Jewish theatre

Jewish theatre – the theater created by Jews in Hebrew and Yiddish as a form of secular culture. It developed in the second half of the 19th century; that late development resulted from the prohibition in Judaism concerning the iconographic presentation of people, which comprised theater as well. The celebration of the joyful Purim holiday, on which scenes from the Book of Esther were played were later transformed into Purim performances (the so-called purimshpil), when scenes from the Bible were staged. (Jacob and his sons, Joseph in Egypt); from the 17th century, they were also presented in Poland (before 1870, the performances of the so-called Israeli Theater in Warsaw and Łódź). In the 19th century, there were professional teams of singers who performed comic sketches interlaced with songs in restaurants and dance halls (in the second half of the 19th century, Di Broder Zinger — Broder singers became famous — the first Jewish professional actors came from that group).

The beginnings of the modern J.T. are connected with the staging of Serkele by S. Ettinger in the Jewish theological seminary in Żytomierz (1862) and the activity of the professional group of A. Goldfaden, which began its activity by staging his play The Grandmother and the Granddaughter in Jassy (1875). Goldfaden’s group performed, among others, in Poland and Russia and its founder was the author of many comedies, farces and operattas which were in the repertoire of all Jewish stages. Itinerant professional troupes were gradually transformed into permanent theaters with their own stages. In the second half of the 19th century and at the beginning of the 20th century, J.t. centres were situated in Romania, Hungary, Poland and Russia. In Russia (and in the Polish territory under the Russian occupation) in the years 1883–1905, the performances of professional J.t. were prohibited; at that time, many artists emigrated to the USA, whilst in Europe, the routes of itinerant troupes moved to the west — to Austria and Germany. As the Jewish artists played in the Yiddish language, they could perform freely before the audience in many countries.

The subjects of Jewish plays derived from historical and biblical sources or concerned daily life and habits (generational conflicts, revolt against tradition, norms of family life). A form particularly popular with the Jewish audience was the operetta, to which national themes (the so-called historical operetta) and own musical motifs were introduced. In the interwar period, the J.t. was active in the USSR (the Moscow Jewish Theater, Habima group playing in Hebrew), in Poland (Warsaw, Cracow, Łódź), Austria (Vienna), Germany (Berlin), France (mainly in Paris), Great Britain (mostly in London) and in the USA. In the 1920s, Jewish artists tried to introduce current social and customary issues to their repertoire, they aimed at creating the theatre of high artistic ambitions. The most renowned artists, famous in many countries were, among others: Kamińska (“Jewish Eleonora Duse”), her daughter — I. Kamińska, A. Granach, M. Schwarz, S. Michoels, M. Picon, B. Tomaszewski, Z. Turkow, M. Weichert, A. Morewski, M. Arnsztejn and J. Rotbaum.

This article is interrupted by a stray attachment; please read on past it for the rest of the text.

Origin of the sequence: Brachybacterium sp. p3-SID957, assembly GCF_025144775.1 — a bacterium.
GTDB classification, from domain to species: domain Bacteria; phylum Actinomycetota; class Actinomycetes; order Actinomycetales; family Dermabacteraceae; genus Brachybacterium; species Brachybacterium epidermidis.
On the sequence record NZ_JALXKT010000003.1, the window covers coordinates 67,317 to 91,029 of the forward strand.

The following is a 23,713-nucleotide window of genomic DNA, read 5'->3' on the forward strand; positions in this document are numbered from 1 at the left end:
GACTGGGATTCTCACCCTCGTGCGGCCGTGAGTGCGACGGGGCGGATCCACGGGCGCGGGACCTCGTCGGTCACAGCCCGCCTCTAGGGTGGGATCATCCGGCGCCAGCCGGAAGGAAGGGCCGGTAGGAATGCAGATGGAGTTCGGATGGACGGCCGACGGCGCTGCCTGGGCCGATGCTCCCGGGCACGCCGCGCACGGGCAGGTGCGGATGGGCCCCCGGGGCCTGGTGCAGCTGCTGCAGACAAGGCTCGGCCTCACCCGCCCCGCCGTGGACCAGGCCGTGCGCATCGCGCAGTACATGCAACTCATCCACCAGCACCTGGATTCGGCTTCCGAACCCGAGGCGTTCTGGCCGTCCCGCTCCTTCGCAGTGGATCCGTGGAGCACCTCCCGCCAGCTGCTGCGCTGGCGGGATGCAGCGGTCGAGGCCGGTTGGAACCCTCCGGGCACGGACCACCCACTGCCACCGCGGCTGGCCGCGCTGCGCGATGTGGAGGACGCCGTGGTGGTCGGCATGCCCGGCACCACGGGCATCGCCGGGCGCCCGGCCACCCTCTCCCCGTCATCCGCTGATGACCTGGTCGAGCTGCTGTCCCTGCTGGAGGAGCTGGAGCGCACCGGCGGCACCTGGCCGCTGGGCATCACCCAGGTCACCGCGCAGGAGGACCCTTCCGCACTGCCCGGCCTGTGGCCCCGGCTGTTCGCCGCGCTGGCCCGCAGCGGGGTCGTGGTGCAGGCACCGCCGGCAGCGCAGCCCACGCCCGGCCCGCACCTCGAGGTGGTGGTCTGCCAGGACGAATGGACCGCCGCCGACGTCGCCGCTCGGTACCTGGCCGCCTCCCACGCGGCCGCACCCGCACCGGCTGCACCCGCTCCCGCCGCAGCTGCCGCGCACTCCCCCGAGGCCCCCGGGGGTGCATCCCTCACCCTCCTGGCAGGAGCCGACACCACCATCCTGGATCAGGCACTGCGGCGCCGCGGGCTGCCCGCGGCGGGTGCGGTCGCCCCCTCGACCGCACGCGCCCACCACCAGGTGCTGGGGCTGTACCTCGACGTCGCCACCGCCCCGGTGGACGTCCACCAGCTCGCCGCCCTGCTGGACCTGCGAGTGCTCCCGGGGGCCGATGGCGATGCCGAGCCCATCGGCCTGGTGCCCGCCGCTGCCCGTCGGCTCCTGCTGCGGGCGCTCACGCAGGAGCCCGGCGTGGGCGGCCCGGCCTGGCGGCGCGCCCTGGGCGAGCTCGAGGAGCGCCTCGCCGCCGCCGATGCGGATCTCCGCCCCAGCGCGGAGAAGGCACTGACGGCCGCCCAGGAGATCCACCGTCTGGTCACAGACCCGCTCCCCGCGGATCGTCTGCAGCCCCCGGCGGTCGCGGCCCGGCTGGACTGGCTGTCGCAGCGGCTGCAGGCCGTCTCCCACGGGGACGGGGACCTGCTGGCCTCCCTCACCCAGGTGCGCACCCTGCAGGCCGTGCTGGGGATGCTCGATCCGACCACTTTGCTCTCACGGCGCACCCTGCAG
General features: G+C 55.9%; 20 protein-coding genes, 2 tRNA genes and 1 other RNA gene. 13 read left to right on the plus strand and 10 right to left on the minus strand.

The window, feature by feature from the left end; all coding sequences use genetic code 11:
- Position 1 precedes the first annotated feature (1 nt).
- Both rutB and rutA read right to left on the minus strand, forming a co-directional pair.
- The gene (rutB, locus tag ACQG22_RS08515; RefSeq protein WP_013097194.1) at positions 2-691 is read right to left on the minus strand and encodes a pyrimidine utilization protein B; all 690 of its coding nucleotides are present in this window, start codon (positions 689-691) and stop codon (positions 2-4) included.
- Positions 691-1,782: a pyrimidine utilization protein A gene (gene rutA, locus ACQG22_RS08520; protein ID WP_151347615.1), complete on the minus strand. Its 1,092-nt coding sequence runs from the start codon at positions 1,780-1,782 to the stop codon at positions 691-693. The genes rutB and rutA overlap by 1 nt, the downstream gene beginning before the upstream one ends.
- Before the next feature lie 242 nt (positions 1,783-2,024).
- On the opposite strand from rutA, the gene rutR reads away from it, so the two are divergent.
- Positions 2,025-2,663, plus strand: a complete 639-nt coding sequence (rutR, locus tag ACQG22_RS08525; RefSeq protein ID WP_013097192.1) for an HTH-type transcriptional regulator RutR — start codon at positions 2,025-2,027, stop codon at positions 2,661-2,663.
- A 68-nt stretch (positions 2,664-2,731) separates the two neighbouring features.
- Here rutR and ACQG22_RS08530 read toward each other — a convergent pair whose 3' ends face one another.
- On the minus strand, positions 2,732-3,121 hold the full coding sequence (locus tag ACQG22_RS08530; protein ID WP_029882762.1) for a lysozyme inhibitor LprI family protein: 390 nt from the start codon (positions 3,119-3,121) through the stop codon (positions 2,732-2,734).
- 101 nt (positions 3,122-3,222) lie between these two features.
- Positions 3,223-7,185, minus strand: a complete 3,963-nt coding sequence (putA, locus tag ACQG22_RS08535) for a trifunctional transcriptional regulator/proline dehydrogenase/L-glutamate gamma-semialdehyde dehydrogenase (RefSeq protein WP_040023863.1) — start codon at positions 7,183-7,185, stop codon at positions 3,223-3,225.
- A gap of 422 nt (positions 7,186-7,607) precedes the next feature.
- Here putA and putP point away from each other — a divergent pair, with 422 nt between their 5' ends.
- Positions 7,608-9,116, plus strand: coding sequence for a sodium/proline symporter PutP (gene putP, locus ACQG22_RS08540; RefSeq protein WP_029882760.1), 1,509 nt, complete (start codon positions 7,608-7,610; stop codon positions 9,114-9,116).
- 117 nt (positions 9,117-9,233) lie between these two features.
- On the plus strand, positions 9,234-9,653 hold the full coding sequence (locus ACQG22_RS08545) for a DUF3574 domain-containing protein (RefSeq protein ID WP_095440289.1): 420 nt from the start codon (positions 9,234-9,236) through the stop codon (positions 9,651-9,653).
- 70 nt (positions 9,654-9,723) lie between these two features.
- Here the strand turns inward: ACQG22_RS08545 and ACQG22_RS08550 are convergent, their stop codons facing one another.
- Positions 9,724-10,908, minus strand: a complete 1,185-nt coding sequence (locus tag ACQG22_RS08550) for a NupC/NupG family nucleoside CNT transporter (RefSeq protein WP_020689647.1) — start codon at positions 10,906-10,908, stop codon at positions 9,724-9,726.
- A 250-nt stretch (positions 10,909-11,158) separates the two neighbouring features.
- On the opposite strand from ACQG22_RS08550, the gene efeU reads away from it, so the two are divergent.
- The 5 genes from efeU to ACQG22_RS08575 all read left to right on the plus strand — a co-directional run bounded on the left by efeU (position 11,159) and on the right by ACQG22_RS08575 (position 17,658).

In Poland from the beginning of the 20th century to World War II, the Jewish theater was active in Warsaw (Jewish theatrical groups whose director was A.I. Kamiński; The Warsaw Jewish Artistic Theater (WIKT) managed by I. Kamińska and Turkow; Theater of the Young led by Weichert; Theater for Youth established by K. Segałowicz), in Łódź (among others, the Ararat Theater managed by M. Broderson), Lublin, Cracow (the Cracow Jewish Theater), Vilnius (the Vilnius Troupe whose director was M. Mazo, performing, among others, in Warsaw, Vienna, Berlin, the USA; the Majdim puppet theater) and in Lviv. Performances in Yiddish and Polish were also organized in the ghettos in Warsaw(1940–42) and Łódź (1940–43). After World War II, there were Jewish theaters in Wrocław and Łódź led by I. Kamińska; later, they were combined to establish the E. R. Kamińska Jewish Theater in Warsaw. Nowadays, the Jewish theater develops in the USA, Argentina (mainly in Buenos Aires), Poland, Romania (the Jewish Theater in Bukareszt) and in Israel. See also Israel (Theater).

“Pamiętnik Teatralny” [Theatrical Memoir] 1922, vol. 1–4 (monographical volume Teatr żydowski w Polsce do 1939 [Jewish Theater in Poland until 1939]);

Państwowy Teatr Żydowski im. Ester Rachel Kamińskiej [Ester Rachel Kamińska State Jewish Theater], Sz. Gąssowski (ed.), Warsaw 1995;

Teatr żydowski w Polsce [Jewish Theater in Poland], A. Kuligowska-Korzeniewska, M. Leyko (eds), Łódź 1998.

N. Sandrow Vagabond Stars. A World History of Yiddish Theater, New York–Philadelphia 1977;

B. Dalinger Verloschene Sterne. Geschichte des jüdischen Theaters in Wien, Wien 1988.

The content of this entry has been prepared on the basis of the source materials provided by the Polish Scientific Publishers (PWN)


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